B.S., Anthropology and Geography
The Anthropology and Geography major provides students with the skills for understanding and examining patterns of human activity and resource utilization across space and time, as well as the interactions between humans and the natural environment. Interdisciplinary in nature, this program focuses on the applied areas of cross-cultural studies, international development, ecological research design and method, the evolution of humans, environmental assessment, and sustainability.
Courses in Anthropology and Geography train students to examine human ecology from the ancient past to the modern present through courses in biological evolution, cultural adaptations, behavioral ecology, environmental impacts, and the ecology of human health and disease. In addition, students gain an understanding of the physical environment in which humans are placed, through courses in physical geography, resource management, biogeography, and climatology. Students are trained in relevant skills, including Geographic Information Systems, remote sensing, and quantitative methods.
Students interested in this major should be curious about the relationships between humans and the environment (including biology, behavior, climate and landscapes) from a broad hands-on perspective. Our students typically have particular interest in study abroad and involvement in international opportunities.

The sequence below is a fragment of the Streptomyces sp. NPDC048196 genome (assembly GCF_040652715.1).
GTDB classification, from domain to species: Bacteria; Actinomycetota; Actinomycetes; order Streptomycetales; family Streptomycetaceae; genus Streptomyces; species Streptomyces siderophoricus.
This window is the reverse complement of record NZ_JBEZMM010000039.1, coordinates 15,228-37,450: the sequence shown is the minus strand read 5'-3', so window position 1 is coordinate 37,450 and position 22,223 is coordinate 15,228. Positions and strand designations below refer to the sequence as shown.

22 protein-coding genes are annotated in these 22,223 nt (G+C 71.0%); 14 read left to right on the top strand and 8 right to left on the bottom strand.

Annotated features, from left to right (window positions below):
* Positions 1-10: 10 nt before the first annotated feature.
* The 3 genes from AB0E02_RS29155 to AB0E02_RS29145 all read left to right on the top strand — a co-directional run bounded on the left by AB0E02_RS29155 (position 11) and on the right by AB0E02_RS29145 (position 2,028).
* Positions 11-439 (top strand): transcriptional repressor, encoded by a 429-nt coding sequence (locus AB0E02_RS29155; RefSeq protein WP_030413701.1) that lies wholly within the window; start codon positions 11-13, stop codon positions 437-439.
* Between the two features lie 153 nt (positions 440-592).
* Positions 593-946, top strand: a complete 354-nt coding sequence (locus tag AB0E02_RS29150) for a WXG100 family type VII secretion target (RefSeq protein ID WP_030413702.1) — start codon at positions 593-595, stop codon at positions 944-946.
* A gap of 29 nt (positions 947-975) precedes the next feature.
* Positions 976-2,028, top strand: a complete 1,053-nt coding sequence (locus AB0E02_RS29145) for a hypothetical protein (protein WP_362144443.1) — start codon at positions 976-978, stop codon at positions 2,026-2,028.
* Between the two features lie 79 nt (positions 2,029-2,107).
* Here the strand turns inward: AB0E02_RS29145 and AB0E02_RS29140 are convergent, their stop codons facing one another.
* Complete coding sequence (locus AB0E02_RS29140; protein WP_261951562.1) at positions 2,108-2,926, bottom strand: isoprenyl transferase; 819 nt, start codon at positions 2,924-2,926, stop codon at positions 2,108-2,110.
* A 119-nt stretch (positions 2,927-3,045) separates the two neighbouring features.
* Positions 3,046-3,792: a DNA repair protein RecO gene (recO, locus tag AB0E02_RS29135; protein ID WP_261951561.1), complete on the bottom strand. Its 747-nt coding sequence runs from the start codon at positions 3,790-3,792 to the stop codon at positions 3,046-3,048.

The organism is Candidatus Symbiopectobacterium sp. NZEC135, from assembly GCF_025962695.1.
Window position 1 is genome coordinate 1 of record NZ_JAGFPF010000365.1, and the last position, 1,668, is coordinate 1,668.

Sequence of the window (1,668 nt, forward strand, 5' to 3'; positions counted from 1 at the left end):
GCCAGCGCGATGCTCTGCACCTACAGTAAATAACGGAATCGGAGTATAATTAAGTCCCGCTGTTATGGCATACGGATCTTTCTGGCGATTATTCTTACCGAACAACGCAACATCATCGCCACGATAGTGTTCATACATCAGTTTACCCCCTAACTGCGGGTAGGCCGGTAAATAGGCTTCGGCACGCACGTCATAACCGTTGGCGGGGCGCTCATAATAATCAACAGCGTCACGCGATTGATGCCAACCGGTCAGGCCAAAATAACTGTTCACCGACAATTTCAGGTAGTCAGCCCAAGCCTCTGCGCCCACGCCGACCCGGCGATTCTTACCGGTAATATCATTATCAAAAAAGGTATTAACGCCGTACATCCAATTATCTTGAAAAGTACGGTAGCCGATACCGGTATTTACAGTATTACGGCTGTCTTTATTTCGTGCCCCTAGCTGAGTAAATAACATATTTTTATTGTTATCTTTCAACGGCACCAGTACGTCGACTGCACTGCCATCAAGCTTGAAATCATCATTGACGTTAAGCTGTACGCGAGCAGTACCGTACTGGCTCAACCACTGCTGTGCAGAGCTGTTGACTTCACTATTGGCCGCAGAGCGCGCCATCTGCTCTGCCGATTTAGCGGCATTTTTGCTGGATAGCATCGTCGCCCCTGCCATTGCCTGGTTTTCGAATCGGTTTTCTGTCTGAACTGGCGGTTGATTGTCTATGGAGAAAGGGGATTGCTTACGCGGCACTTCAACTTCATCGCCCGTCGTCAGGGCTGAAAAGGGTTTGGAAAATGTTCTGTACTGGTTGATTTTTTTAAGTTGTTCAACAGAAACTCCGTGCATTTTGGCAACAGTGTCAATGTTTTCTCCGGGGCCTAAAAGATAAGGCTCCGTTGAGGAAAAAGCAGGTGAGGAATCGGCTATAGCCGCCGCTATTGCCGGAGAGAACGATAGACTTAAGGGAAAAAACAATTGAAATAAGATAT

The program offers a four-year curriculum leading to a BS degree that prepares students for careers in environmental and regional planning, cultural resources management, archaeology, international development, climatology, science education, international health research, paralegal, and federal government work in behavioral analysis.
For more information about learning objectives, degree requirements and curriculum, major courses and electives, concentrations and GE requirements, please see the Cal Poly Catalog website.
- Understand and appreciate the cultural and physical attributes of major world regions, key regional issues and linkages between regions, the processes that shape cultural change and interaction, and international development issues.
- Demonstrate an in-depth knowledge of human ecology with specific emphasis on the ecological, demographic, genetic, developmental, and epidemiological dimensions of modern human adaptations and their evolutionary foundations over time and space.
- Comprehend the historical place of humans around the globe and apply acquired skills for cultural resource management and conservation.
- Analyze the processes that shape the earth's physical environment (e.g. climate, landforms, water, soils, biota, and ecosystems), the distribution of natural resources, and the ways in which humans utilize natural resources and impact the environment with an emphasis on sustainability.
- Apply scientific research methodology and design, including the ability to collect, synthesize, and interpret qualitative and quantitative cultural and ecological data using a variety of methods including the utilization of geo-spatial technologies (GIS, remote sensing, and GPS).
- Critically analyze issues from multiple perspectives and communicate results effectively.
- Synthesize information and utilize acquired skills locally and globally to improve the state of the environment and the human condition by applying cultural, ecological, and spatial knowledge, methods, and techniques.
Internship or Study Abroad Requirement